Don't Just Hear -- Listen
You have conversations with your employees all day, but are you really listening? Here's a clue: If you're thinking ahead to the next meeting or planning tonight's dinner during the conversation, you're not paying attention.
Being an effective communicator means listening as well as talking. Sounds easy, but listening actually takes some practice.
Each time you have a conversation, pretend there's going to be a quiz at the end of it. Try to keep a mental checklist of all the important points the other person makes. When the conversation is over, force yourself to recall at least three important things the person said. Get in the habit of doing this until listening becomes second nature.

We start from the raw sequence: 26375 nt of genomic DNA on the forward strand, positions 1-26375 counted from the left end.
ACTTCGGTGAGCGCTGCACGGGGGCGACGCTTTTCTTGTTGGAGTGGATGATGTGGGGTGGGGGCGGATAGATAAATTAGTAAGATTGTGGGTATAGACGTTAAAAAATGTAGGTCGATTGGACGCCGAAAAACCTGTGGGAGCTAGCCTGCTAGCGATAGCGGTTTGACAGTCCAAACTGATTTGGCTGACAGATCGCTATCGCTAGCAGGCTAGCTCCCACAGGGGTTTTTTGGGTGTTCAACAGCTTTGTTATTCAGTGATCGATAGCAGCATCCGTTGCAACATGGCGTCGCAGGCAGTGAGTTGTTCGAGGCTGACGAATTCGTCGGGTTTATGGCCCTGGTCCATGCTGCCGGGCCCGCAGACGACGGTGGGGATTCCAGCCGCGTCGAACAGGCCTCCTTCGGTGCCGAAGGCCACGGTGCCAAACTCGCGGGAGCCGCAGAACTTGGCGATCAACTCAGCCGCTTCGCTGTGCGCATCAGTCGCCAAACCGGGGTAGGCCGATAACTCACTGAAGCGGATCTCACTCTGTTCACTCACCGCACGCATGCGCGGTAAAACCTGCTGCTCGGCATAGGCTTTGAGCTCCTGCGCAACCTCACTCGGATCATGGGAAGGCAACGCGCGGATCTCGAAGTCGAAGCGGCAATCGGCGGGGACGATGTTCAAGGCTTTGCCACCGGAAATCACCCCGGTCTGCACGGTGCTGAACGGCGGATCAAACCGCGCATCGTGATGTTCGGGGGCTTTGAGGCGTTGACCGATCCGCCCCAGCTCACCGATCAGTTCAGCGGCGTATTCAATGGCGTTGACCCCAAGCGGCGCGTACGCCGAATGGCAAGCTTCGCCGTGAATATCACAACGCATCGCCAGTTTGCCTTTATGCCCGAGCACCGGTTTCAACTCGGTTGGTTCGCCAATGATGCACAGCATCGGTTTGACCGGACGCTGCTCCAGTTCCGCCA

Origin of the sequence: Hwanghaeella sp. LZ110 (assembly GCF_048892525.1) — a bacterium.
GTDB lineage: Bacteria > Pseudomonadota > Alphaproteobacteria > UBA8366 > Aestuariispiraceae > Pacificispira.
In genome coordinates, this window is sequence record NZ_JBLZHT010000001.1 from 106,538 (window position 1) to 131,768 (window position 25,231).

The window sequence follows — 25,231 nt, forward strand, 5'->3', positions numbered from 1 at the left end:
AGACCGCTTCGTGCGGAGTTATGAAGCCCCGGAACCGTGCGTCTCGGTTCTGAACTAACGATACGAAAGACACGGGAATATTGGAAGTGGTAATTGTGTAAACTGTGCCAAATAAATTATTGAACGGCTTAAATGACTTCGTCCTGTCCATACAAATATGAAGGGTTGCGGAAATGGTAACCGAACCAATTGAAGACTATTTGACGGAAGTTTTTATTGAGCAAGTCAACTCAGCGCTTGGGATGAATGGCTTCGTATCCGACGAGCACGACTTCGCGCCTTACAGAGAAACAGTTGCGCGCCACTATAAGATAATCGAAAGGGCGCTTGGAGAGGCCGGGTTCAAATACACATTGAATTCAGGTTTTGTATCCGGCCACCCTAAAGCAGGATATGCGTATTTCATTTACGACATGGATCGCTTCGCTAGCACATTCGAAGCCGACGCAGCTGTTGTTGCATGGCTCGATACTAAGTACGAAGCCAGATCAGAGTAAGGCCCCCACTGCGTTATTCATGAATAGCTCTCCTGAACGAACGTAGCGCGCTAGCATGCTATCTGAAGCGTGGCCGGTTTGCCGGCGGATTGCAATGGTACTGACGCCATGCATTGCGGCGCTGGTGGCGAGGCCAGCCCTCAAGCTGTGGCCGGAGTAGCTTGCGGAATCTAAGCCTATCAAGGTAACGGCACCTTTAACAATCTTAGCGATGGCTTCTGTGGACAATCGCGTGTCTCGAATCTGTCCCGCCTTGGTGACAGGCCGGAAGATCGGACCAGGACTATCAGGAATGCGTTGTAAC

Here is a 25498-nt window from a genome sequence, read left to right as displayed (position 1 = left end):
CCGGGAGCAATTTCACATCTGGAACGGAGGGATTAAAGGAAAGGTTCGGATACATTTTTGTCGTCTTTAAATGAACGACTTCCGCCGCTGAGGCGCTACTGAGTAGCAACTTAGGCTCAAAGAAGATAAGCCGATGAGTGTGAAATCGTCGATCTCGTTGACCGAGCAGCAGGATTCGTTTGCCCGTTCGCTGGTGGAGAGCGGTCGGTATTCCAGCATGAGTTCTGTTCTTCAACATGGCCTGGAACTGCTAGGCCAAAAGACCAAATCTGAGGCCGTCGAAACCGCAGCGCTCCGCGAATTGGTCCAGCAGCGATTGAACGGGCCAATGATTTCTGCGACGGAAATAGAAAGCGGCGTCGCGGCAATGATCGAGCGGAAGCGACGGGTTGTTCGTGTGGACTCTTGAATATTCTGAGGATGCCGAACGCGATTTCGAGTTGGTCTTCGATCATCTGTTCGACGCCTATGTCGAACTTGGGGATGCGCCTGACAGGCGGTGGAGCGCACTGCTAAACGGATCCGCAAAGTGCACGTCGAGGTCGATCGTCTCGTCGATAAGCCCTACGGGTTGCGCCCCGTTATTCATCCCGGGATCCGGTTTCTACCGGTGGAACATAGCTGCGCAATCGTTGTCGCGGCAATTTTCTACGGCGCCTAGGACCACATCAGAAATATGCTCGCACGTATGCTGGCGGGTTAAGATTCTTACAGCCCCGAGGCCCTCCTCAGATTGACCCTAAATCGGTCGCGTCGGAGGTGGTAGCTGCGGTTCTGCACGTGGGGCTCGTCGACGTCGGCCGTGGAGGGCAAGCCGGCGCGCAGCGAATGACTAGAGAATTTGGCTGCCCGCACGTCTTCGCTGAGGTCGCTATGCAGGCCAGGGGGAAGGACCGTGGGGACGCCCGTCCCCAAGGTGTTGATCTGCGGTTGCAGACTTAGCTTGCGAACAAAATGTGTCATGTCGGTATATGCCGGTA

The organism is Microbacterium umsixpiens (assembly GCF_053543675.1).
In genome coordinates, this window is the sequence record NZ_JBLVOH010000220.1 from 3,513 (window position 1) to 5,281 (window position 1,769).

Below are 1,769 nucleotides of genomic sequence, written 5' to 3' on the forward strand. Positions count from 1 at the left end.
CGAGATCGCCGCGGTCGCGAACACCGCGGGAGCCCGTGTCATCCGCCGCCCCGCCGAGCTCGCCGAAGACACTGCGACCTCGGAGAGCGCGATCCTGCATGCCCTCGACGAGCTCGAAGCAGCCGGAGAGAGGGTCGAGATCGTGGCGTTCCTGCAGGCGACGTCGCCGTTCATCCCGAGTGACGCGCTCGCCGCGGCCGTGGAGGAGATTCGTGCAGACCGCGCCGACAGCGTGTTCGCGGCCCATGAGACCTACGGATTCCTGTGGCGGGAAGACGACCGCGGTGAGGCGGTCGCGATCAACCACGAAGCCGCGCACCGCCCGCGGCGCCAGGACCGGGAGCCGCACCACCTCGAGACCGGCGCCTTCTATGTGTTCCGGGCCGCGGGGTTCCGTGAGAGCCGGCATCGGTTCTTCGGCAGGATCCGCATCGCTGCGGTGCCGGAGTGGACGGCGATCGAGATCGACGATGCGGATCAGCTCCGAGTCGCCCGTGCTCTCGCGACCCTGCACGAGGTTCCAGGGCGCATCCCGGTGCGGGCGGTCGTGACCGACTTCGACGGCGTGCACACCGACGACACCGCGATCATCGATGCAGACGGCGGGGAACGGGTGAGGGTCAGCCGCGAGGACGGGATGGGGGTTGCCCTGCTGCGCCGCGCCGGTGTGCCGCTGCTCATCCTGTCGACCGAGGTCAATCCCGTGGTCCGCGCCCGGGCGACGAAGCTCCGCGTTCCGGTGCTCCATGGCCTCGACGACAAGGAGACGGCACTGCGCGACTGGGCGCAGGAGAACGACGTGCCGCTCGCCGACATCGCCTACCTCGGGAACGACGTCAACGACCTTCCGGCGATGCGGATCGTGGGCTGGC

One helpful way to improve your listening skills is to repeat what the other person has said. For example, you can say something like, "I understand that you're not happy with the current health insurance policy, Frank. I'm going to look into it." Or you can say, "I want to make sure I've understood you correctly, Tim. You're telling me that you want to extend the health insurance benefits to spouses. Is that right?" This technique offers the added bonus of showing your employees that you're interested in what they have to say.